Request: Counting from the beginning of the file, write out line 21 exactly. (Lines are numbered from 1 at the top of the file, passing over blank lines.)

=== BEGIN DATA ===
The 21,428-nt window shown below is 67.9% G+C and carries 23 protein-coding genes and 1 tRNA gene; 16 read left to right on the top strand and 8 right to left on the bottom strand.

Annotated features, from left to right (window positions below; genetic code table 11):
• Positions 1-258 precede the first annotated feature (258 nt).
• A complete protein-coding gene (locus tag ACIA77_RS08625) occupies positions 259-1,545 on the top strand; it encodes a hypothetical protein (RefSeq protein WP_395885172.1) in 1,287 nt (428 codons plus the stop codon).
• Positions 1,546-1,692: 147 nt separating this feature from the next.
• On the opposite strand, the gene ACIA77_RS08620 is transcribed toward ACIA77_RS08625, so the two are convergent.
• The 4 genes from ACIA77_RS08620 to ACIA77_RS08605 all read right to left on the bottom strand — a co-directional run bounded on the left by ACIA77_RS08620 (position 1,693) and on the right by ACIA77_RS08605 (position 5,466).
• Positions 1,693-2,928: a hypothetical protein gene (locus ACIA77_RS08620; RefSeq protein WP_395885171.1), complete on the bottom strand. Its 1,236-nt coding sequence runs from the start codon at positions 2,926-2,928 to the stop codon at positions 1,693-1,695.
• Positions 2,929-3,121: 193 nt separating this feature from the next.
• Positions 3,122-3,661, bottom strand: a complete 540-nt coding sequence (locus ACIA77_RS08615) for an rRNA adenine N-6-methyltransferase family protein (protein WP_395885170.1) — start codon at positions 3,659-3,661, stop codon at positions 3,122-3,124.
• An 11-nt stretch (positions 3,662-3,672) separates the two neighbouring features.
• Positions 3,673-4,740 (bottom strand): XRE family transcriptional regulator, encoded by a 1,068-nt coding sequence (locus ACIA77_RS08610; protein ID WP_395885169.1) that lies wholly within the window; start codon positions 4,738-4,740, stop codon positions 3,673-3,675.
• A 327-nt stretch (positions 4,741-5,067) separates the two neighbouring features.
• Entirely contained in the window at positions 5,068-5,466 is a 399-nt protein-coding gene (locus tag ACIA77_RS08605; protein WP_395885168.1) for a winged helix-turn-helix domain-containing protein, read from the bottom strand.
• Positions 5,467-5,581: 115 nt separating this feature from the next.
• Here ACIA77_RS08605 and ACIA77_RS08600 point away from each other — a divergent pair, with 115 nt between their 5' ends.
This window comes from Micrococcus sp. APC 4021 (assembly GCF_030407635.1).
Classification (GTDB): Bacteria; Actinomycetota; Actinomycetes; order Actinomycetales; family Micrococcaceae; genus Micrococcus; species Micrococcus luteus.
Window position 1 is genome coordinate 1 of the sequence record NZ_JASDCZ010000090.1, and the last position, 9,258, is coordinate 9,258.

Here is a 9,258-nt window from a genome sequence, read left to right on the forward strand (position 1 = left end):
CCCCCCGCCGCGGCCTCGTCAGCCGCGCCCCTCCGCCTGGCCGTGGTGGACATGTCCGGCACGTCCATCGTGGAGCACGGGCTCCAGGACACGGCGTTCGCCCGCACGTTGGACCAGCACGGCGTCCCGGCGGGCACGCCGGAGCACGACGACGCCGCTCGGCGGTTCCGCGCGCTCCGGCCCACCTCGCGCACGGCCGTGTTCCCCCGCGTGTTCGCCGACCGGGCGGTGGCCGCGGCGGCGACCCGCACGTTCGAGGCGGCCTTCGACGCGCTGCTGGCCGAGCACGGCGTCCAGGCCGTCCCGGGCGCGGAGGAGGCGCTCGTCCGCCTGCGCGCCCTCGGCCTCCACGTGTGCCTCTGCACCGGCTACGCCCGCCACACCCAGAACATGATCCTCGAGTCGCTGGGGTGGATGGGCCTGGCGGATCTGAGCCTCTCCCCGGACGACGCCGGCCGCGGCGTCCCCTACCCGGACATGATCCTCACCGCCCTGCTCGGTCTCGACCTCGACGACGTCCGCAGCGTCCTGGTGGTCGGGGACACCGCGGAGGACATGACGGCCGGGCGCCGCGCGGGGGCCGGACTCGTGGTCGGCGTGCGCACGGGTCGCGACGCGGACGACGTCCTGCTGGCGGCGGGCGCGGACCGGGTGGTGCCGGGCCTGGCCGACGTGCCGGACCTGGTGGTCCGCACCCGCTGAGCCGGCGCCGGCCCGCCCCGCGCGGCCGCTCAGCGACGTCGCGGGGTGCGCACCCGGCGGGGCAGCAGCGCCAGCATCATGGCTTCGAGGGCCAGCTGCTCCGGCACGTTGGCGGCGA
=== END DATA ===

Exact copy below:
CCCCCCGCCGCGGCCTCGTCAGCCGCGCCCCTCCGCCTGGCCGTGGTGGACATGTCCGGCACGTCCATCGTGGAGCACGGGCTCCAGGACACGGCGTTCGCCCGCACGTTGGACCAGCACGGCGTCCCGGCGGGCACGCCGGAGCACGACGACGCCGCTCGGCGGTTCCGCGCGCTCCGGCCCACCTCGCGCACGGCCGTGTTCCCCCGCGTGTTCGCCGACCGGGCGGTGGCCGCGGCGGCGACCCGCACGTTCGAGGCGGCCTTCGACGCGCTGCTGGCCGAGCACGGCGTCCAGGCCGTCCCGGGCGCGGAGGAGGCGCTCGTCCGCCTGCGCGCCCTCGGCCTCCACGTGTGCCTCTGCACCGGCTACGCCCGCCACACCCAGAACATGATCCTCGAGTCGCTGGGGTGGATGGGCCTGGCGGATCTGAGCCTCTCCCCGGACGACGCCGGCCGCGGCGTCCCCTACCCGGACATGATCCTCACCGCCCTGCTCGGTCTCGACCTCGACGACGTCCGCAGCGTCCTGGTGGTCGGGGACACCGCGGAGGACATGACGGCCGGGCGCCGCGCGGGGGCCGGACTCGTGGTCGGCGTGCGCACGGGTCGCGACGCGGACGACGTCCTGCTGGCGGCGGGCGCGGACCGGGTGGTGCCGGGCCTGGCCGACGTGCCGGACCTGGTGGTCCGCACCCGCTGAGCCGGCGCCGGCCCGCCCCGCGCGGCCGCTCAGCGACGTCGCGGGGTGCGCACCCGGCGGGGCAGCAGCGCCAGCATCATGGCTTCGAGGGCCAGCTGCTCCGGCACGTTGGCGGCGA